A few weeks ago I raised the question of how a leader – or anyone for that matter – surrounds him/herself with good people. How do I convince the best of the best that I’m someone they want to hang out with? How would I ever earn their respect and be listened to by them?
Last weekend I was given the answer: by serving them.
The speaker on the weekend away I was at, shared the following quotation from Steve Hill:
“We’re asked to rule ourselves by dying to ourselves.
“Those that do so will have functional leadership through example and by invitation, but they will always know themselves as servants.”
He illustrated this with an example of someone in our church – let’s call him ‘Bob’. Bob was a student when he first started attending the church, and quickly came to the attention of the leaders because of his attitude: unlike many of his peers, he didn’t arrive late to church, sit at the back whispering with his friends, then head off to the pub immediately the service was over. No, he got stuck in, playing an active role in the life of the church.
Bob threw himself into serving. He joined a Bible study group, he attended prayer meetings, he encouraged others, and went out of his way to serve and bless them.
His attitude was one of servant-hearted love, and for that reason, the leadership began to give him roles of responsibility in the church – he became a small-group leader and developed great friendships with some of the leadership team.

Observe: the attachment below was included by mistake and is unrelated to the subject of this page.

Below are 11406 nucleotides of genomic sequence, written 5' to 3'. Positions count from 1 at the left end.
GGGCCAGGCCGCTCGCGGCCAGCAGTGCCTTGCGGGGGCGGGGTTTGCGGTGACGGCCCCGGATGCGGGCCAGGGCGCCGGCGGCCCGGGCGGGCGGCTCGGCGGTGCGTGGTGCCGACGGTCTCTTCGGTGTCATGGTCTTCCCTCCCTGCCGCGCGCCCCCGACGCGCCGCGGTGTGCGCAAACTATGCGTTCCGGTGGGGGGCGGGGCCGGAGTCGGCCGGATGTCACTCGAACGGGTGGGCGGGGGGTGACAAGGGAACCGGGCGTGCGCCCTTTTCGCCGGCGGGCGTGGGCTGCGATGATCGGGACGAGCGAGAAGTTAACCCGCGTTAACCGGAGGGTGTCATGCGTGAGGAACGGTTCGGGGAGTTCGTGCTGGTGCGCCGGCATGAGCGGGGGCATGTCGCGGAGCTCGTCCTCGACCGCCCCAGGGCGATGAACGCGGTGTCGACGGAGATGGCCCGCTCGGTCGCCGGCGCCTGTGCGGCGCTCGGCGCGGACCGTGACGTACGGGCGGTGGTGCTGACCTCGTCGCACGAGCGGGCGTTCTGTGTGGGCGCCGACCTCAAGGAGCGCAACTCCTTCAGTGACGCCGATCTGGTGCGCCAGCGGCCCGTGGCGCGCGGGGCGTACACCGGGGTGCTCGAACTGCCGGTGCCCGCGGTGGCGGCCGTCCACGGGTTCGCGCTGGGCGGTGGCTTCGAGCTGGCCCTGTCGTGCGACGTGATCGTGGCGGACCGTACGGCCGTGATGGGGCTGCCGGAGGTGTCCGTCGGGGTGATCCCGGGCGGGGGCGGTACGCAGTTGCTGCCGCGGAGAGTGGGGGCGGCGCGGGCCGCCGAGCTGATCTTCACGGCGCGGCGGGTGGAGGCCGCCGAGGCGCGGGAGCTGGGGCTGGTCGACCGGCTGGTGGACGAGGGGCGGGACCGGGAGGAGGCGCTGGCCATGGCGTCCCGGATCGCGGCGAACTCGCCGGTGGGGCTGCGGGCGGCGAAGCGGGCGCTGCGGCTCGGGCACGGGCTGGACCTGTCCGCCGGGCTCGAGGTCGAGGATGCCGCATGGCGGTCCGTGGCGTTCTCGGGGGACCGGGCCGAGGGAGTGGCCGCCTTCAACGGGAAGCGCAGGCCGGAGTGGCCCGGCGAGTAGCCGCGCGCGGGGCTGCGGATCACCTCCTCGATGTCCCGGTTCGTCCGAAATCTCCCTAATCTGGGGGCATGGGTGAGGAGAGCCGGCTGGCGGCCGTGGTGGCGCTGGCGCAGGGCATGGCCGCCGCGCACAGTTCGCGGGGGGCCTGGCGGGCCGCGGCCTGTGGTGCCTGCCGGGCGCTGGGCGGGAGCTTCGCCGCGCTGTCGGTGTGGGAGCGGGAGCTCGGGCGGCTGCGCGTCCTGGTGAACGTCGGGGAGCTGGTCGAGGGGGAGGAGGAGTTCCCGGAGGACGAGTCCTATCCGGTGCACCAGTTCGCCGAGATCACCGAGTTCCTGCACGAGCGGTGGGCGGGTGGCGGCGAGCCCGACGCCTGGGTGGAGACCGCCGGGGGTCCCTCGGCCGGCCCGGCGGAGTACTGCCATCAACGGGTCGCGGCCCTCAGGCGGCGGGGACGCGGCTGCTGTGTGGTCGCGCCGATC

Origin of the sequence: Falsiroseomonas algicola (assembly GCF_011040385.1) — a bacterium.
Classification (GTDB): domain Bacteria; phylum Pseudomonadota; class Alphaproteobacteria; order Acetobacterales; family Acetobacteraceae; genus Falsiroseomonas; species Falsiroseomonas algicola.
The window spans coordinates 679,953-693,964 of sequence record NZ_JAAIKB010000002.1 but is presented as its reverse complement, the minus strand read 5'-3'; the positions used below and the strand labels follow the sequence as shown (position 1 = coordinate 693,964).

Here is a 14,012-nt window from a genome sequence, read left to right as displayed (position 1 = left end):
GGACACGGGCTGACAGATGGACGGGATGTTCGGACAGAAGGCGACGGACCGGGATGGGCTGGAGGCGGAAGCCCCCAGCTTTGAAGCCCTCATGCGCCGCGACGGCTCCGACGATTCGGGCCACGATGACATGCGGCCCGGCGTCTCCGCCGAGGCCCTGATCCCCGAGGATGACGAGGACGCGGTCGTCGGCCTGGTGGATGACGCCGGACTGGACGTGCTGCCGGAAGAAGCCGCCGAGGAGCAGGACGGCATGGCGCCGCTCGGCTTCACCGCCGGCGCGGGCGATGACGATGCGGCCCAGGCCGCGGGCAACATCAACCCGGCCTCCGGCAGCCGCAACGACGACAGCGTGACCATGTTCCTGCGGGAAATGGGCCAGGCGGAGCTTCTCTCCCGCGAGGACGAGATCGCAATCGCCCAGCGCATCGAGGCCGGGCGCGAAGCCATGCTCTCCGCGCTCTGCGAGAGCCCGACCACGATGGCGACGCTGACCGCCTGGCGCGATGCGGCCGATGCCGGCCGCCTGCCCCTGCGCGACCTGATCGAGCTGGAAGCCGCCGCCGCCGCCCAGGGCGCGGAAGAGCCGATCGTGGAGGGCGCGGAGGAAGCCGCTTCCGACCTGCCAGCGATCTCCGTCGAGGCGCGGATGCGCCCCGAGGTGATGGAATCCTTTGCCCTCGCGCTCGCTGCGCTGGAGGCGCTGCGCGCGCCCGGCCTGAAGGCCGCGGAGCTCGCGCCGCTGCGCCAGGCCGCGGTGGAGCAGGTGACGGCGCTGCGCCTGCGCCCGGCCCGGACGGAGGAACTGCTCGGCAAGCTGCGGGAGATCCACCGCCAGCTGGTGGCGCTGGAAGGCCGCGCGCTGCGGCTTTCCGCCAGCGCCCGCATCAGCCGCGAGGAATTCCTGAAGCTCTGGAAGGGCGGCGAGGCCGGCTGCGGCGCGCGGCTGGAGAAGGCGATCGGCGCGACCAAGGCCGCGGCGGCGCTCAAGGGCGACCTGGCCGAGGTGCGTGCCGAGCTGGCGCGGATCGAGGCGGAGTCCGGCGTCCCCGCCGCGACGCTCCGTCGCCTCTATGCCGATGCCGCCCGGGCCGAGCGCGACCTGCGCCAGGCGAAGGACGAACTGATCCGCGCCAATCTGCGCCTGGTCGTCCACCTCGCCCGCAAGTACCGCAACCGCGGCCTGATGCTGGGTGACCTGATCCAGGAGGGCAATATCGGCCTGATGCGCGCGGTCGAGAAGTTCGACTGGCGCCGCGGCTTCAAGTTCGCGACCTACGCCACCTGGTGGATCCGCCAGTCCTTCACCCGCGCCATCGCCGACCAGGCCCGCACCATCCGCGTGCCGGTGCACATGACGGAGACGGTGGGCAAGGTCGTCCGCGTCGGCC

People were willing to follow him, not because he was hugely intelligent, charismatic, good-looking or powerful, but because they respected and trusted him. People in senior positions to him soon allowed him to speak into their lives because he had shown that what he most wanted to do was to serve them.
Andy, telling us the story, reminded us of the old adage that “People don’t care how much you know until they know how much you care” – a maxim perfectly illustrated by Bob’s example.
Bob’s motivation is important, though.
He didn’t, to the best of my knowledge, plot and plan how to worm his way into the affections of the church leaders. He didn’t seek the best tactic for ingratiating himself, and serve outwardly but with a heart for making a name and a position for himself. He served because he wanted to be more like Jesus who “did not come to be served, but to serve, and to give his life as a ransom for many.” (Matthew 20:28)
If your motivation is to ‘become great’ (see Matt 20:26), you may be able to achieve that – in the eyes of man – by acting as a servant. I think the quotation above, though, captures what Jesus was really saying in the Matthew passage: when you serve in truth, and begin to love your neighbours as yourself, you begin to put their needs ahead of your own; you begin to die to yourself.
When that happens, you’ll find people are willing to listen to you and, perhaps, to follow your example.